But Tiberius wasn’t an idiot, he was watching his power slip away he was going to do something about it. In 30 AD he abruptly lifted his objection from marrying Livilla but Sejanus went with Livilla’s daughter instead.

Tiberius had done this to give Sejanus a false sense of security and prepare to gain political support. While Sejanus believed that it was only a matter a time before he was going to become the heir to the empire Tiberius began to send out letters to senators. At first, the letters were full of praise for Sejanus but soon they changed.

In 31 AD Tiberius called Sejanus to the senate. While Sejanus believed that he was about to become co-emperor, Tiberius had secretly shifted the powers of the Praetorian Prefect to someone else. With Sejanus suspecting nothing Tiberius called the Praetorian Guard, the same one that he had been in charge of, to arrest him. There was chaos in the senate with people allied to the senate getting as far away as fast as they could. And with this swift action, Tiberius’s rule of terror had begun.

The Crisis

Sejanus didn’t become a quasi emperor without any help, he had allies and Tiberius needed to weed them out. One by one Sejanus’s family was found and executed, Livilla was killed for her husband Drusus’s assassination, and the senators that had helped Sejanus and allied with him were executed.

While this might have been great for Tiberius it wasn’t that great for everybody else. Because as more and more of the land was taken from the traitors and sold the price of land and the money in circulation began to fall even more. As the land prices fell agriculture went on the decline and a credit crisis began due to the lack of money in circulation. At this point, things were manageable but could easily get out of hand, and with a little bit of government assistance, that is exactly what happened.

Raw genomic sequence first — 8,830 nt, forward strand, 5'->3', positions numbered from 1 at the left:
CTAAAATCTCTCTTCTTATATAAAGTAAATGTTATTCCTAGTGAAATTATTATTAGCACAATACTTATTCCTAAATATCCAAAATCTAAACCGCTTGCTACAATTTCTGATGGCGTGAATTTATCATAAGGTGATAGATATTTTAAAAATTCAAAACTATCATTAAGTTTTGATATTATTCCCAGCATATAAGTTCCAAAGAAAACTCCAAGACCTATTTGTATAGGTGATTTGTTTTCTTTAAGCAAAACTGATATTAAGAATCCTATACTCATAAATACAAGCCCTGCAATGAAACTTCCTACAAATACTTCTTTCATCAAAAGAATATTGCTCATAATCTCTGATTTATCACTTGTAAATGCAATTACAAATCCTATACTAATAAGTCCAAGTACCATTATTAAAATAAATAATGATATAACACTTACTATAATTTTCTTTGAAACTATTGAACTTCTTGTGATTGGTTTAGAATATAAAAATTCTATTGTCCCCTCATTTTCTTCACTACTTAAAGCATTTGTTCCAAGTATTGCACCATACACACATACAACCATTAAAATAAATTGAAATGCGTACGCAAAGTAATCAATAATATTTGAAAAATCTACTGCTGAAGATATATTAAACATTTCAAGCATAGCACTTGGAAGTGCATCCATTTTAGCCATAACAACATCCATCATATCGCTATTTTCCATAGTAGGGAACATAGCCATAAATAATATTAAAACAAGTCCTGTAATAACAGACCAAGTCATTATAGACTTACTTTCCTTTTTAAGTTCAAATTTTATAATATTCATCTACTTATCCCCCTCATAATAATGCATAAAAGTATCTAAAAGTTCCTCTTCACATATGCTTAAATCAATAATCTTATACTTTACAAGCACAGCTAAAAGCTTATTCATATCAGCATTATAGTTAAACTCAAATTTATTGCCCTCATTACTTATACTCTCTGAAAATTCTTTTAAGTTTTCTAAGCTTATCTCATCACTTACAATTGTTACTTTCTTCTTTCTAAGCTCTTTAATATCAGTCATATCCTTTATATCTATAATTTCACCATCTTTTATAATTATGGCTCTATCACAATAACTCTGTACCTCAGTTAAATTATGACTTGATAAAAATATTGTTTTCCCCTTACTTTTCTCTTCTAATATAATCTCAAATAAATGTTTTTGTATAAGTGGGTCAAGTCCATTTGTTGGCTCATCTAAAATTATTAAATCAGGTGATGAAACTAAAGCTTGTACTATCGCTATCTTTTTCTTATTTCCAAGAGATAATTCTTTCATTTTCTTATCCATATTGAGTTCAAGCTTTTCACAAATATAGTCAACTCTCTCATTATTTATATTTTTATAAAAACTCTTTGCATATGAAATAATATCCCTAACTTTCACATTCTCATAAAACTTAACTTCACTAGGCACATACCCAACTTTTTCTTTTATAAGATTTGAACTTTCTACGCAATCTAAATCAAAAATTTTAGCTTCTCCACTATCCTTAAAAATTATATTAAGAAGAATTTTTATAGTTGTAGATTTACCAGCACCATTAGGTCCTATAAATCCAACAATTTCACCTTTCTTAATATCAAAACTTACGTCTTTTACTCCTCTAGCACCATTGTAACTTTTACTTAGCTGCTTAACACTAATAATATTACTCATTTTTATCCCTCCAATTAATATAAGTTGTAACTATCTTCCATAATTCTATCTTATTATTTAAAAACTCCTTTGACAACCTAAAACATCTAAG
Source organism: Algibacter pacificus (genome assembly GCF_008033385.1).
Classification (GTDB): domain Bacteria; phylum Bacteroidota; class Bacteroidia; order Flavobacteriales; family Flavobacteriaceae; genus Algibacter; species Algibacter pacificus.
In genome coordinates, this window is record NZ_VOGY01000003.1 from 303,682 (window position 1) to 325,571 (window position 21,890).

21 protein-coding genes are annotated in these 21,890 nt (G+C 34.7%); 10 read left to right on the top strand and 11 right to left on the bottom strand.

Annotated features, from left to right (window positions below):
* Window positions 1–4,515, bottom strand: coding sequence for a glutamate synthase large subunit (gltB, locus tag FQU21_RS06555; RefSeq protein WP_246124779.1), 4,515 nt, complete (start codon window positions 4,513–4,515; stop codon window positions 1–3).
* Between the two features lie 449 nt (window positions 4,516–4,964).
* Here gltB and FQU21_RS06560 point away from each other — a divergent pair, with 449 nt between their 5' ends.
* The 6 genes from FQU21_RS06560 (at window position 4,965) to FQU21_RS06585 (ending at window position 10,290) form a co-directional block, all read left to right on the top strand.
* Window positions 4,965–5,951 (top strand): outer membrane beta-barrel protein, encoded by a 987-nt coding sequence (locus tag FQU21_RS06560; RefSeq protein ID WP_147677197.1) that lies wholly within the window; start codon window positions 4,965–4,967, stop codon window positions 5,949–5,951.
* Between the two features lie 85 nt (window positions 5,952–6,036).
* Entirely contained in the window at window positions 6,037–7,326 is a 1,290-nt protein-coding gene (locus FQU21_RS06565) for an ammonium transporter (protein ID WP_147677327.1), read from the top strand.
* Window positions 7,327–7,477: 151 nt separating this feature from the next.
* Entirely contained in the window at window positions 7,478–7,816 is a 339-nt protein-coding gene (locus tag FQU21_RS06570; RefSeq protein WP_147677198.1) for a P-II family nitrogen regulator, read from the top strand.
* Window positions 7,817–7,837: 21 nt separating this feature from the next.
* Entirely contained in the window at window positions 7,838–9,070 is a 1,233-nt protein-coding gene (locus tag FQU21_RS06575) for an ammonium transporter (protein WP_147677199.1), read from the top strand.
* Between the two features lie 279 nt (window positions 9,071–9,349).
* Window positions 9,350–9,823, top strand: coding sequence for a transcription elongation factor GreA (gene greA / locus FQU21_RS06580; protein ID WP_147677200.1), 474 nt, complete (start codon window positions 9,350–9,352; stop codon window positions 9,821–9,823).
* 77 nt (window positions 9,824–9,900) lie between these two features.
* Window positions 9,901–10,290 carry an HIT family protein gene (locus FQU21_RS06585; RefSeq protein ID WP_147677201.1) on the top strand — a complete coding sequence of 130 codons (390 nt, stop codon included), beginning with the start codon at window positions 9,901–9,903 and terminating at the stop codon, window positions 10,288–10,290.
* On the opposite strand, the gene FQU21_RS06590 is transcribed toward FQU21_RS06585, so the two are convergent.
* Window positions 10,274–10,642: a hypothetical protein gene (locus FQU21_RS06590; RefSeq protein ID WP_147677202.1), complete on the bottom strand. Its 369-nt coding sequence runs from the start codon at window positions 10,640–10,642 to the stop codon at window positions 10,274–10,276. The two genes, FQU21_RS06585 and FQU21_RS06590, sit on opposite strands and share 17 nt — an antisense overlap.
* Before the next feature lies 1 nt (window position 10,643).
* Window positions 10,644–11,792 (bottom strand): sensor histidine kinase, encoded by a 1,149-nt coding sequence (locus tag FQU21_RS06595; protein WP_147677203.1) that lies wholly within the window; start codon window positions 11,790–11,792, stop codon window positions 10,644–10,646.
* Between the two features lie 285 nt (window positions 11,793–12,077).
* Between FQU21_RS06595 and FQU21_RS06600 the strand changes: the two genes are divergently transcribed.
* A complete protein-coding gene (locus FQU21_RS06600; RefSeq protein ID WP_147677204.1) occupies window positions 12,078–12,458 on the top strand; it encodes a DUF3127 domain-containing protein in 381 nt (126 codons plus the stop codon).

In order to combat this brewing crisis, Tiberius ordered that each senator have one-third of their wealth in Italian Land in an attempt to prop up land prices. It was found that no senators were within this requirement and they had 18 months to comply or execution. In addition to these orders, in 33 AD there were restrictions placed on the creditors where two-thirds of every loan should be invested in Italian land and it was decreed that two-thirds of every loan should be paid off. This legislation which was intended to help raise land prices and secure loans caused a market where there were just sellers and no buyers.